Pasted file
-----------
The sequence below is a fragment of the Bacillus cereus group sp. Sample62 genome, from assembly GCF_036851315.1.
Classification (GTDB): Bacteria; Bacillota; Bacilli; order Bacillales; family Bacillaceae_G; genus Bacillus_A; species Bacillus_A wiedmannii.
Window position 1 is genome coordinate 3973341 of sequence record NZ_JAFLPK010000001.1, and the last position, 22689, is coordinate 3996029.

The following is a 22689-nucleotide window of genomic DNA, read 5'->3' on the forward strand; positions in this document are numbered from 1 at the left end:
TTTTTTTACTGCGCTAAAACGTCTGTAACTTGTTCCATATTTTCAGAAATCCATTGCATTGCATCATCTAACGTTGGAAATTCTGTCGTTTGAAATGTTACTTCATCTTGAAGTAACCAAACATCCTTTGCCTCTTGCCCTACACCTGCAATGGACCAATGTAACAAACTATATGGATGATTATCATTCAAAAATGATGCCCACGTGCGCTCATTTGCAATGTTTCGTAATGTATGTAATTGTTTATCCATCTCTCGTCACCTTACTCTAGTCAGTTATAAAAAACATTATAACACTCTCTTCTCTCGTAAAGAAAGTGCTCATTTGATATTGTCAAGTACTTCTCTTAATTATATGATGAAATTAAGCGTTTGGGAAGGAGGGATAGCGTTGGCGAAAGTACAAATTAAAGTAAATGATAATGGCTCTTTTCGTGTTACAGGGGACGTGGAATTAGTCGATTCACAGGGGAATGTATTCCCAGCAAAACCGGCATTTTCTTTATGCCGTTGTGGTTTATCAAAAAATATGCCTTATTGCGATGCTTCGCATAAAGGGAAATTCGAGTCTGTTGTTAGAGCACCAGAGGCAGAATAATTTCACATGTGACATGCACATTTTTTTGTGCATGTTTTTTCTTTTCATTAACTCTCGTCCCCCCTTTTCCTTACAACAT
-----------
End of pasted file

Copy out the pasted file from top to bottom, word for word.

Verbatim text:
The sequence below is a fragment of the Bacillus cereus group sp. Sample62 genome, from assembly GCF_036851315.1.
Classification (GTDB): Bacteria; Bacillota; Bacilli; order Bacillales; family Bacillaceae_G; genus Bacillus_A; species Bacillus_A wiedmannii.
Window position 1 is genome coordinate 3973341 of sequence record NZ_JAFLPK010000001.1, and the last position, 22689, is coordinate 3996029.

The following is a 22689-nucleotide window of genomic DNA, read 5'->3' on the forward strand; positions in this document are numbered from 1 at the left end:
TTTTTTTACTGCGCTAAAACGTCTGTAACTTGTTCCATATTTTCAGAAATCCATTGCATTGCATCATCTAACGTTGGAAATTCTGTCGTTTGAAATGTTACTTCATCTTGAAGTAACCAAACATCCTTTGCCTCTTGCCCTACACCTGCAATGGACCAATGTAACAAACTATATGGATGATTATCATTCAAAAATGATGCCCACGTGCGCTCATTTGCAATGTTTCGTAATGTATGTAATTGTTTATCCATCTCTCGTCACCTTACTCTAGTCAGTTATAAAAAACATTATAACACTCTCTTCTCTCGTAAAGAAAGTGCTCATTTGATATTGTCAAGTACTTCTCTTAATTATATGATGAAATTAAGCGTTTGGGAAGGAGGGATAGCGTTGGCGAAAGTACAAATTAAAGTAAATGATAATGGCTCTTTTCGTGTTACAGGGGACGTGGAATTAGTCGATTCACAGGGGAATGTATTCCCAGCAAAACCGGCATTTTCTTTATGCCGTTGTGGTTTATCAAAAAATATGCCTTATTGCGATGCTTCGCATAAAGGGAAATTCGAGTCTGTTGTTAGAGCACCAGAGGCAGAATAATTTCACATGTGACATGCACATTTTTTTGTGCATGTTTTTTCTTTTCATTAACTCTCGTCCCCCCTTTTCCTTACAACAT